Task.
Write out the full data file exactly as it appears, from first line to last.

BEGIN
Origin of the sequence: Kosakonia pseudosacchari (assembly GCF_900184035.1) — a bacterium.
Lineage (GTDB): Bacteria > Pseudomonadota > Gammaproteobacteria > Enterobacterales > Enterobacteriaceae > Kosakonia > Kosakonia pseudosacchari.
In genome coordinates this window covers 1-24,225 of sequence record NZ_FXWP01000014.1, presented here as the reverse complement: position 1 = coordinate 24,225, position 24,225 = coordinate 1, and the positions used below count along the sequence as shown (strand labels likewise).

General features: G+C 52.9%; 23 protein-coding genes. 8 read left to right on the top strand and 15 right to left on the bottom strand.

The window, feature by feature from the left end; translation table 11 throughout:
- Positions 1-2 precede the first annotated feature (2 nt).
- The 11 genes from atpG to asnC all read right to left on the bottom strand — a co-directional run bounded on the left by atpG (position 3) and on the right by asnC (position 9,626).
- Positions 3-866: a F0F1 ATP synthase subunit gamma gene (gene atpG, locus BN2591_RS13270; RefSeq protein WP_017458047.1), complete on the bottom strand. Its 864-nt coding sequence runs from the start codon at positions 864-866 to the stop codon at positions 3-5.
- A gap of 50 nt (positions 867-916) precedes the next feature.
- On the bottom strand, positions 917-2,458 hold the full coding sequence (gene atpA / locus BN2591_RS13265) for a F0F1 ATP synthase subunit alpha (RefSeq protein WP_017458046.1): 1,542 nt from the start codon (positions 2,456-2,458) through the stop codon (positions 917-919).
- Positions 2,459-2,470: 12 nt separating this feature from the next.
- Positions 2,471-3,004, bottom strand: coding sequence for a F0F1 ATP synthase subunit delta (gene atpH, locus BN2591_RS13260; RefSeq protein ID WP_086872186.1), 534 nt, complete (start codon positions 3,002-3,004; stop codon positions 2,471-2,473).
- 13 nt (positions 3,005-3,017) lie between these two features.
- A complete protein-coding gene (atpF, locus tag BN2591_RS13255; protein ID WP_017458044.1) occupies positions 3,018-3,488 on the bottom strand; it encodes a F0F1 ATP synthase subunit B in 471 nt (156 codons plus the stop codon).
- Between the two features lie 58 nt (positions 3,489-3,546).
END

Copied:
Origin of the sequence: Kosakonia pseudosacchari (assembly GCF_900184035.1) — a bacterium.
Lineage (GTDB): Bacteria > Pseudomonadota > Gammaproteobacteria > Enterobacterales > Enterobacteriaceae > Kosakonia > Kosakonia pseudosacchari.
In genome coordinates this window covers 1-24,225 of sequence record NZ_FXWP01000014.1, presented here as the reverse complement: position 1 = coordinate 24,225, position 24,225 = coordinate 1, and the positions used below count along the sequence as shown (strand labels likewise).

General features: G+C 52.9%; 23 protein-coding genes. 8 read left to right on the top strand and 15 right to left on the bottom strand.

The window, feature by feature from the left end; translation table 11 throughout:
- Positions 1-2 precede the first annotated feature (2 nt).
- The 11 genes from atpG to asnC all read right to left on the bottom strand — a co-directional run bounded on the left by atpG (position 3) and on the right by asnC (position 9,626).
- Positions 3-866: a F0F1 ATP synthase subunit gamma gene (gene atpG, locus BN2591_RS13270; RefSeq protein WP_017458047.1), complete on the bottom strand. Its 864-nt coding sequence runs from the start codon at positions 864-866 to the stop codon at positions 3-5.
- A gap of 50 nt (positions 867-916) precedes the next feature.
- On the bottom strand, positions 917-2,458 hold the full coding sequence (gene atpA / locus BN2591_RS13265) for a F0F1 ATP synthase subunit alpha (RefSeq protein WP_017458046.1): 1,542 nt from the start codon (positions 2,456-2,458) through the stop codon (positions 917-919).
- Positions 2,459-2,470: 12 nt separating this feature from the next.
- Positions 2,471-3,004, bottom strand: coding sequence for a F0F1 ATP synthase subunit delta (gene atpH, locus BN2591_RS13260; RefSeq protein ID WP_086872186.1), 534 nt, complete (start codon positions 3,002-3,004; stop codon positions 2,471-2,473).
- 13 nt (positions 3,005-3,017) lie between these two features.
- A complete protein-coding gene (atpF, locus tag BN2591_RS13255; protein ID WP_017458044.1) occupies positions 3,018-3,488 on the bottom strand; it encodes a F0F1 ATP synthase subunit B in 471 nt (156 codons plus the stop codon).
- Between the two features lie 58 nt (positions 3,489-3,546).